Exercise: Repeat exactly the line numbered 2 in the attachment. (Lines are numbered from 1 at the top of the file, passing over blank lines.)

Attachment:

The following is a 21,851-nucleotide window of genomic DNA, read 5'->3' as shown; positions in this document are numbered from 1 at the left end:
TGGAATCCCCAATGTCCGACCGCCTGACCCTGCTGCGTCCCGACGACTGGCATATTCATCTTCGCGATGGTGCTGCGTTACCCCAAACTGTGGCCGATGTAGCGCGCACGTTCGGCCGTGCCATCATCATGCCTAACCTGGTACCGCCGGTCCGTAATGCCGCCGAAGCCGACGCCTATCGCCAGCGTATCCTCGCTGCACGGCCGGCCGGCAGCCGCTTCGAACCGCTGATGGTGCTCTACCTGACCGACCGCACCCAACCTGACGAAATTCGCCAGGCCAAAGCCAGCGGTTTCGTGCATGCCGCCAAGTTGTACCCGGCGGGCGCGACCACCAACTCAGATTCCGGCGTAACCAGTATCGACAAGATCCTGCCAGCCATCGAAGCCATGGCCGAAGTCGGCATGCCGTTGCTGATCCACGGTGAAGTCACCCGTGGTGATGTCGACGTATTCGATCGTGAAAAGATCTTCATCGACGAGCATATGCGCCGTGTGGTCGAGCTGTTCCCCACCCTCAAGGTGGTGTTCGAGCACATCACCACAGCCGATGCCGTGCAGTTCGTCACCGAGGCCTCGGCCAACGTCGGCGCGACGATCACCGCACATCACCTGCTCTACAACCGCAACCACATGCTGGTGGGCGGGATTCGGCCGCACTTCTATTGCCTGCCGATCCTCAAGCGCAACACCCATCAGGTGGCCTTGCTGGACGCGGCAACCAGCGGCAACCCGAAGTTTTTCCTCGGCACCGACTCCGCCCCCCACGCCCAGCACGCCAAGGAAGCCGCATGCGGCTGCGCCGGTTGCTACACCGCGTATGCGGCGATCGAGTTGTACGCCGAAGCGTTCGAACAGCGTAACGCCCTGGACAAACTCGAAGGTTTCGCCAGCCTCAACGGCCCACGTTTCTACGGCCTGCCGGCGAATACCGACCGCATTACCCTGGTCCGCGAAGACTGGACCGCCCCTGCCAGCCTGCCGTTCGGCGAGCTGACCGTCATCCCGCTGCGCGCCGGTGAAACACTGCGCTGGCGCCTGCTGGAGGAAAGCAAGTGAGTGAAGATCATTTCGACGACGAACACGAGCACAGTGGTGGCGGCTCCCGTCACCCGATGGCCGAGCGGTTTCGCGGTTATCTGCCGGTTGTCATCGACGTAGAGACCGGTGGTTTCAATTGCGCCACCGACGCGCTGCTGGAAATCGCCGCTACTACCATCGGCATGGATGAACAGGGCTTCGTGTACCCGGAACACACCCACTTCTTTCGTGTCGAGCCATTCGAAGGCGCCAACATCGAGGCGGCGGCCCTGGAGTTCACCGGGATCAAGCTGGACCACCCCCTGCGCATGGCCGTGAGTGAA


TGGAATCCCCAATGTCCGACCGCCTGACCCTGCTGCGTCCCGACGACTGGCATATTCATCTTCGCGATGGTGCTGCGTTACCCCAAACTGTGGCCGATGTAGCGCGCACGTTCGGCCGTGCCATCATCATGCCTAACCTGGTACCGCCGGTCCGTAATGCCGCCGAAGCCGACGCCTATCGCCAGCGTATCCTCGCTGCACGGCCGGCCGGCAGCCGCTTCGAACCGCTGATGGTGCTCTACCTGACCGACCGCACCCAACCTGACGAAATTCGCCAGGCCAAAGCCAGCGGTTTCGTGCATGCCGCCAAGTTGTACCCGGCGGGCGCGACCACCAACTCAGATTCCGGCGTAACCAGTATCGACAAGATCCTGCCAGCCATCGAAGCCATGGCCGAAGTCGGCATGCCGTTGCTGATCCACGGTGAAGTCACCCGTGGTGATGTCGACGTATTCGATCGTGAAAAGATCTTCATCGACGAGCATATGCGCCGTGTGGTCGAGCTGTTCCCCACCCTCAAGGTGGTGTTCGAGCACATCACCACAGCCGATGCCGTGCAGTTCGTCACCGAGGCCTCGGCCAACGTCGGCGCGACGATCACCGCACATCACCTGCTCTACAACCGCAACCACATGCTGGTGGGCGGGATTCGGCCGCACTTCTATTGCCTGCCGATCCTCAAGCGCAACACCCATCAGGTGGCCTTGCTGGACGCGGCAACCAGCGGCAACCCGAAGTTTTTCCTCGGCACCGACTCCGCCCCCCACGCCCAGCACGCCAAGGAAGCCGCATGCGGCTGCGCCGGTTGCTACACCGCGTATGCGGCGATCGAGTTGTACGCCGAAGCGTTCGAACAGCGTAACGCCCTGGACAAACTCGAAGGTTTCGCCAGCCTCAACGGCCCACGTTTCTACGGCCTGCCGGCGAATACCGACCGCATTACCCTGGTCCGCGAAGACTGGACCGCCCCTGCCAGCCTGCCGTTCGGCGAGCTGACCGTCATCCCGCTGCGCGCCGGTGAAACACTGCGCTGGCGCCTGCTGGAGGAAAGCAAGTGAGTGAAGATCATTTCGACGACGAACACGAGCACAGTGGTGGCGGCTCCCGTCACCCGATGGCCGAGCGGTTTCGCGGTTATCTGCCGGTTGTCATCGACGTAGAGACCGGTGGTTTCAATTGCGCCACCGACGCGCTGCTGGAAATCGCCGCTACTACCATCGGCATGGATGAACAGGGCTTCGTGTACCCGGAACACACCCACTTCTTTCGTGTCGAGCCATTCGAAGGCGCCAACATCGAGGCGGCGGCCCTGGAGTTCACCGGGATCAAGCTGGACCACCCCCTGCGCATGGCCGTGAGTGAA